Truth: Me, my 14-year-old-self, and why I do sports

My whole life, I’ve done sports. I am one of those people to whom team sports come quite naturally, and during my high school years, I loved being part of the swim-, basketball-, and soccerteam. I had some sort of training every day, sometimes even two a day, and loved it. There’s something exhilarating about sweating like a pig with other people, I guess. 🙂

When I was 14, however, my love of sports turned into an obsession due to my eating disorder; I don’t want to get into the details, but sadly, the following years, my pure, raw love of sports became tainted by the fact that I felt I needed to constantly stay active to keep from putting on weight. Ever since then, I have continuously struggled with balance when it comes to sports and food – I can only say that an eating disorder leaves its traces on both body and mind, and while your body can bounce back to looking like you’ve overcome everything, your mind will often feel like your 14-year-old-self, a self that was very self-destructive and, ultimately, very sick.

It has taken me a long time to come to terms with myself, and I would not say that I have actually achieved “normality” when it comes to doing sports. I did continue to play in a soccer team for several years during high school, but had to “end” my soccer “career” after hurting my right foot badly twice within 1 year. When I went off to study, I started swimming again, about twice a week, and occasionally went for a run. I have had phases of doing home-workouts, testing freeletics, and doing power-yoga. I have taken ballroom dancing, and I did zumba for several years at university.

For me, it’s not so much about what type of sports I am doing anymore. I would still say I am somebody who loves doing sports, especially sports that involve being outside. Whenever I walk past a soccer field, my feet start itching. When I’m in a swimming pool, I can’t help but swim a couple of lanes. I can’t bear sitting around all day, as I get terrible backaches if I don’t stretch inbetween.

For me, it’s about WHY I do sports. I know many people who struggle with their self-discipline or even motivating themselves to get off the couch in the first place. That’s not the biggest issue for me, I can be so self-disciplined that I nearly starved myself to death once (I know I’m being krass, but I’m trying to make a point). I have this tendency on going overboard with my self-discipline.

When self-discipline turns into keeping track of how many times a week you’re doing sports, and pressuring yourself into doing exactly as many workouts as the week  before, that’s a problem in my book. When self-discipline turns into a guilty conscience if you miss one work-out because you simply don’t have the time to go for that third run this week, there’s something wrong. When you’re not doing sports because you love it, when you’re doing sports because some tiny devilish voice inside your head is telling you you need to “work off that brownie” or “sweat off last night’s pizza”, it’s no longer about being motivated or disciplined or healthy.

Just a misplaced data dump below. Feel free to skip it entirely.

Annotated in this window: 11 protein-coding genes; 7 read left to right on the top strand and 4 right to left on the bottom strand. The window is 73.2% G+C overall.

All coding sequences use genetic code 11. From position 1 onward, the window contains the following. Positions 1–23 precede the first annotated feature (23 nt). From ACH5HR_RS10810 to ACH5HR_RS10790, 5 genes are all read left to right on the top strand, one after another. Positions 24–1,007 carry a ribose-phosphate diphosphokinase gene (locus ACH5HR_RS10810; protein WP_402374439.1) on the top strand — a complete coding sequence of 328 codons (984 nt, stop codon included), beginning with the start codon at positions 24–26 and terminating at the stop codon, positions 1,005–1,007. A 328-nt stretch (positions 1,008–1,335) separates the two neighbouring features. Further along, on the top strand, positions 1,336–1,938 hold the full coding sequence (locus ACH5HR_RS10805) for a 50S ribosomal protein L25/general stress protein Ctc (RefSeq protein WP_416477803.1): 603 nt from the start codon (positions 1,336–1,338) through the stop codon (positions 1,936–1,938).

In our society it’s so easy to lose track of why we want to be healthy. Just take a look at Instagram: nobody is asking WHY we need to eat that many greens, nobody is questioning the millions of pictures of somebody shredded in their sportsbra, because the ideal we are chasing is embodied in those pictures. How many likes does a huge salad bowl get in comparison to a snapshot of a high school kid receiving their diploma? I don’t know actual numbers, but I’m guessing that salad bowl receives a lot more admiration.

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I’m definitely not saying that being healthy or doing sports is a bad thing. I still go running every week, and I find joy in doing barre3 workouts and listening to the annoyingly soothing voice of the yoga DVD I have. I love eating healthy salad bowls, I love advertising healthy food, I love scrolling through fitness Instagram accounts (I actually follow quite a few). I have just found that for me, sports is not something that is solely healthy.

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This post is not about challenging you to rethink your sports habits. It’s not about calling out those that misrepresent themselves on the internet or social media (because honestly, who doesn’t?!). This post is about truth, it’s about me. I want to share who I am behind all those healthy-looking recipes.

I am not somebody who started this blog lightly. Anybody following me at the very beginning will remember how worried I was to share this blog with my family, even my boyfriend. I was worried that they’d think I had fallen back into old patterns, celebrating weightloss in disguise. This is not that. This will not be that – because I will not let it. I do not want this blog or my posts to be about losing weight for anybody! I don’t want anybody to feel like they have to work out because I posted something about going for a run – because then that run wouldn’t be about you, you’d be doing it for the wrong reasons.

Whenever my 14-year-old self creeps into my thoughts, I need to back down from doing sports, from eating healthy. Whenever sports become a means to an end, whenever I “abuse” them, I need to take a step back and reevaluate my motivation. And that’s sometimes harder than fooling yourself into thinking everything is fine. I want to do sports because I had a pure, raw love of sports once, and I love chasing the sun outside. I hope that’s why you do sports, and I hope that’s how I motivate.

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